Japan and Australia are considering signing a bilateral agreement that will facilitate mutual visits by the Self-Defence Forces and the Australian military for disaster relief cooperation and joint military exercises, The Yomiuri Shimbun has learned.
According to sources, Japan and Australia will likely conclude a Visiting Forces Agreement (VFA), which Japan has not signed with any country before.
Prime Minister Shinzo Abe will visit Australia on Tuesday to hold a summit meeting with his counterpart Tony Abbott. They will issue a joint statement calling for strengthening bilateral security cooperation as a step toward starting talks on signing a VFA, according to the sources.
When it comes to agreements allowing foreign forces to conduct operations in the country, Japan concluded the Japan-US Status of Forces Agreement in 1960, which is based on the Japan-US Security Treaty, and the Agreement Regarding the Status of the United Nations Forces in Japan, which was signed in 1954.
These agreements were concluded to deal with situations related to the stationing of foreign forces in Japan for an extended period. Under the Japan-US Status of Forces Agreement, US personnel are immune from criminal prosecution, for instance.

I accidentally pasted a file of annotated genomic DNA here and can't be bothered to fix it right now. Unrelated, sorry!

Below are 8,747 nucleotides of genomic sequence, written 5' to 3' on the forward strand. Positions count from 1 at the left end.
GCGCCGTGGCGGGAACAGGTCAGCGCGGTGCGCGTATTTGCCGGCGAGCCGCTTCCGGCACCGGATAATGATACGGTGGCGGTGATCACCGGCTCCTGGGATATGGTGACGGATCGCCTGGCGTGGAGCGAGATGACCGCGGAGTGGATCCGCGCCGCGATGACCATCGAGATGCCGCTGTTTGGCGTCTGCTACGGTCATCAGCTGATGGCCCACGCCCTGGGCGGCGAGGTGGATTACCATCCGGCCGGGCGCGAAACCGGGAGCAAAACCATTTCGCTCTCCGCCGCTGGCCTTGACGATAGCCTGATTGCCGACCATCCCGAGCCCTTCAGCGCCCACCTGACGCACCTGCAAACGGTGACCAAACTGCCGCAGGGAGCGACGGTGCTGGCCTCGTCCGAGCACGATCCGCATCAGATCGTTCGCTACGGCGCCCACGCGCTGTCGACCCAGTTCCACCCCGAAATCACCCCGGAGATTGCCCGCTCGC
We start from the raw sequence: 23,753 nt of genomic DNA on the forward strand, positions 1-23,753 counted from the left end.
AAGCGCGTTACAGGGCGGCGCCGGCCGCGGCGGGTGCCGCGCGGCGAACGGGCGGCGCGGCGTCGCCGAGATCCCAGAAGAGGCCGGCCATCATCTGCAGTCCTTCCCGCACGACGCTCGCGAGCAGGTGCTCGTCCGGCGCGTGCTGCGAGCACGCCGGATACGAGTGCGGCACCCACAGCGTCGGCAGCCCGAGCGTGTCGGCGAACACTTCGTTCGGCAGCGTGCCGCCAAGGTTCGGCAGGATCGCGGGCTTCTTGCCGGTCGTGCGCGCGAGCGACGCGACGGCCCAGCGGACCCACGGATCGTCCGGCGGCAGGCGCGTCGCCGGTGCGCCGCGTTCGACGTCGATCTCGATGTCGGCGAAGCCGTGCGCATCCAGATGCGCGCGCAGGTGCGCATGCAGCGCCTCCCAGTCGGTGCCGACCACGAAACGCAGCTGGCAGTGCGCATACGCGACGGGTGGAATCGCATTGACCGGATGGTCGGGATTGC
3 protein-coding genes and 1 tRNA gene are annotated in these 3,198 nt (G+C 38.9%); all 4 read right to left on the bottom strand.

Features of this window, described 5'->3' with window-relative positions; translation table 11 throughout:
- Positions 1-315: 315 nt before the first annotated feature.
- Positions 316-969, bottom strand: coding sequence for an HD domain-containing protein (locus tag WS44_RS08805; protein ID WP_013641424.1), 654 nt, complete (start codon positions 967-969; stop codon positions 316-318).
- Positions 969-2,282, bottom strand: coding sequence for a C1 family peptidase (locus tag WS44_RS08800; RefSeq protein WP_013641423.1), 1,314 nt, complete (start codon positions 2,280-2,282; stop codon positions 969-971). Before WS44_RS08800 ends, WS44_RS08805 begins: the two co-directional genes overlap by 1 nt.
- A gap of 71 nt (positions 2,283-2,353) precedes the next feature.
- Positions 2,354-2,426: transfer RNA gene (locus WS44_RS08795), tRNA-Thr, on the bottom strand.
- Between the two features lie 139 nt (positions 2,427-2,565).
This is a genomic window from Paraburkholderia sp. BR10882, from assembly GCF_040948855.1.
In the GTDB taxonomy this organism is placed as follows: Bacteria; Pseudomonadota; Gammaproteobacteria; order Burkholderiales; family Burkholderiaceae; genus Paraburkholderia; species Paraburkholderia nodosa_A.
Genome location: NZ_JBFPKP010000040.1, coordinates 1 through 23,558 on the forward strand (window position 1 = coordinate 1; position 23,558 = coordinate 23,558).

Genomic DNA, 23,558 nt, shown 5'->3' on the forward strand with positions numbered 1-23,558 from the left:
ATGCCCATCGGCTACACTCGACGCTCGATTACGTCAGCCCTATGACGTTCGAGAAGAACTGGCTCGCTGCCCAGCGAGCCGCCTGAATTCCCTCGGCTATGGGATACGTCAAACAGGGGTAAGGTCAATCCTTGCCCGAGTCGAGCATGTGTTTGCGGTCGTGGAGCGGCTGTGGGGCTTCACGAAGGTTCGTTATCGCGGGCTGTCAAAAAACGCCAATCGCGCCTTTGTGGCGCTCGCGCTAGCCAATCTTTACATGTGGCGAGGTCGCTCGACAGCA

In contrast, a VFA is designed to resolve legal issues before foreign forces conduct short-term operations in the other's country. Australia signed a similar agreement with the Philippines in 2007.
The government has already started coordination among relevant ministries and agencies to conclude a VFA with Australia. Legal issues under study include:
-Waiving customs for items that the SDF and the Australian forces will bring to the other's country.
-Allowing the Australian forces' tanks and other vehicles to be operated on Japan's streets.
-Allowing the Australian military to bring firearms and ammunition into the country.